Levan Johnson

4 months ago · 2 min. reading time · visibility ~10 ·

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Finding Your Next Big Thing

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Have you ever considered that life is really just a series of changes that we go through? Many of these changes or phases are set off by our decisions to do or not do certain things. Your education, your career path, your relationships, your major purchases, or lack thereof are all based on decisions. Sometimes changes are thrust upon us by external factors. These include things like job loss, the death of a loved one, accidents, and unforeseen disaster. 

Life gives us experiences, causes us to want things and then launches us into a new set of circumstances. Sometimes we are able to make choices quickly in order to move to the next phase, and sometimes we have to calibrate a bit in order to find the clarity we need to make a new decision. That time we take to calibrate can lead us to feeling as though we are stuck in a rut.

When forward motion stops and you yearn for solutions or answers, you are calibrating. Sometimes we calibrate a lot longer than we really want to, don’t we? What holds us in calibration mode? What keeps us from being able to move forward in life? Sometimes we blame others for our circumstances. We might say the economy is at fault, or our ex, or our unreasonable work load, but really, the only person holding you in one place is you.

If you need to gain clarity and discover the next big thing you are going to do, then I suggest you do what has always worked for me.

Meditate daily: Daily meditation practice helps clear the mind and allows you to see choices you might not otherwise see.

Stay positive: Focus on the way it feels to have things go your way. How would it feel to be successful, or to have lots of money, or lots of choices? Hold onto that feeling every time you feel yourself doubting or getting stressed about your reality.

Think in general terms: Quite often in life, opportunities come when you least expect them. Don’t focus on how you want things to unfold for you, but rather the unfolding itself. For example, let’s say you want a big load of cash to drop into your lap. We’d all like that, but rather than focusing on how it appears, such as finding it or winning it, allow the universe to move things in your direction. There are unseen forces that are always working in your favour. Focus on the broader result rather than all the particulars of how it manifests.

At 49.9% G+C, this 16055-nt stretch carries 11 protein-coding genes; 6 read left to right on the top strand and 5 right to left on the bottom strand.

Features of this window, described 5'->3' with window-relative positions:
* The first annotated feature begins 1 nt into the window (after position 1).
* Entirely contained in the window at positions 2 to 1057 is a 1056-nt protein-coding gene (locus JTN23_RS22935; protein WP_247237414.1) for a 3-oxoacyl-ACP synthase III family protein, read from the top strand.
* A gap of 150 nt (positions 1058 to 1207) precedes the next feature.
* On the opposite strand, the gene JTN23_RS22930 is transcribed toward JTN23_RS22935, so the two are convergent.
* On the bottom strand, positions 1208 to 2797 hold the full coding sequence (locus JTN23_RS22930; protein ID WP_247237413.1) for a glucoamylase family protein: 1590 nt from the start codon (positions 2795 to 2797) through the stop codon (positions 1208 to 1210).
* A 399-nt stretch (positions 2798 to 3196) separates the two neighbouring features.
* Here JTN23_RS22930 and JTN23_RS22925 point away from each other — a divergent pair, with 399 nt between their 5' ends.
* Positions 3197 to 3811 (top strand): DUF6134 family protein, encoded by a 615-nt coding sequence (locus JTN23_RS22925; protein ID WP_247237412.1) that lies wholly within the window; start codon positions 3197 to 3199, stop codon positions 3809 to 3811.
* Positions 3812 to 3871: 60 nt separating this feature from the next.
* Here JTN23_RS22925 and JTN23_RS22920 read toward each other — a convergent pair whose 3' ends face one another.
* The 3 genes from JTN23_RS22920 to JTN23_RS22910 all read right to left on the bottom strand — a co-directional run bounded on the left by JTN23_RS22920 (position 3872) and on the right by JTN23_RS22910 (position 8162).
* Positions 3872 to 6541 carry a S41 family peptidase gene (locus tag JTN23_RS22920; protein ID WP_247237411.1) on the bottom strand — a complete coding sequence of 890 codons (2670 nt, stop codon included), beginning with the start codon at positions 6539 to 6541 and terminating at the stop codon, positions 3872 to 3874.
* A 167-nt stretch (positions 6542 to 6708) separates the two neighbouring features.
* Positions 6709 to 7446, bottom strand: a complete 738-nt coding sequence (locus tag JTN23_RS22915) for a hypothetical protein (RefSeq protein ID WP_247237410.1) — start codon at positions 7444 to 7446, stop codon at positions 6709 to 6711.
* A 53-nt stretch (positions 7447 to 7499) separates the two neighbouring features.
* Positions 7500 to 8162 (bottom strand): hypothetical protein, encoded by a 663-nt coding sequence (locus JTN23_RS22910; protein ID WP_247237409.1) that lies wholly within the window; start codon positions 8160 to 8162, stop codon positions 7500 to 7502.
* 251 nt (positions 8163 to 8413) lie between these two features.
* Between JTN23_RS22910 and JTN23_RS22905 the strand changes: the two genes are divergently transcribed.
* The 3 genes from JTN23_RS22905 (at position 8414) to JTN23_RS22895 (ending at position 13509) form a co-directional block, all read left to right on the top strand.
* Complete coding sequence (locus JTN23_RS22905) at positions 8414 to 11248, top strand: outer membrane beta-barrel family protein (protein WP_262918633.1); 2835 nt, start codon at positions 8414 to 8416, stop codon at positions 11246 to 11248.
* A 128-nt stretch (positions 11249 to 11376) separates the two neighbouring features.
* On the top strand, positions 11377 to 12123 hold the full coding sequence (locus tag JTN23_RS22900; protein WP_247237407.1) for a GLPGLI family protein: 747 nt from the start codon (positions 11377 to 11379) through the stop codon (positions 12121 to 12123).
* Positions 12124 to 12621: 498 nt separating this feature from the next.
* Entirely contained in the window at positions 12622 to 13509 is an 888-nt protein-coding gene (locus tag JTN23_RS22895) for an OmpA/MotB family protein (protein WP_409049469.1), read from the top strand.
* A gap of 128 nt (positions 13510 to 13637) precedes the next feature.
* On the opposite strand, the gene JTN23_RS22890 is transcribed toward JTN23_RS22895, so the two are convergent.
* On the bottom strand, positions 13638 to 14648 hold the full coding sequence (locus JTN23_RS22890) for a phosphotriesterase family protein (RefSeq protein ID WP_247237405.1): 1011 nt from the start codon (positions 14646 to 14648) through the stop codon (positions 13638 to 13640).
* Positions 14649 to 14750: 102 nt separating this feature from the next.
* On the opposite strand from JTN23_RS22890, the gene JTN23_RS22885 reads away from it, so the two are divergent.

Be patient: Your next big opportunity will reveal itself in due time. Focus on feeling good no matter what and eventually, you will experience a shift for the better in your life. You will round that corner. Just keep knowing that you are being looked after.

Pay no attention to the should-talkers: All those people yammering in your ear about what you should and should not do are what I call should-talkers. They should all over everyone and only serve to cloud your vision. Listen to your inner voice and never mind listening to other people’s advice. They only know their own point of view. I can guarantee you that every tie someone tells you what you should be doing, they will lead you off your path and farther from your next big thing. The only advice to consider taking is advice feels natural and right to you. If it feels like an obligation or is tainted by guilt, don’t follow it.

Now that I have given you all this advice, please feel free to dismiss it, if it feels unnatural to you. If it feels right, then listen to your inner guide and go find your next big thing!

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Comments

Ken Boddie

4 months ago #1

Interesting use of the word, ‘calibration’,  Levan. I believe that our failure to adopt change or to move forward to the next stage in our lives is due to our natural hesitancy to step out of our comfort zones, and also to get stuck in the rut of procrastination. The more we try new things, the easier it is to adopt change. As for procrastination, particularly with difficult and different, unfamiliar tasks, I like to think of them as a bar of chocolate. Break the seemingly enormous task into bite-sized pieces that you can focus on in small time parcels, rather than attempting to eat the whole bar in one sitting. Then the task will eventually be completed much easier, despite life’s constant interruptions. 

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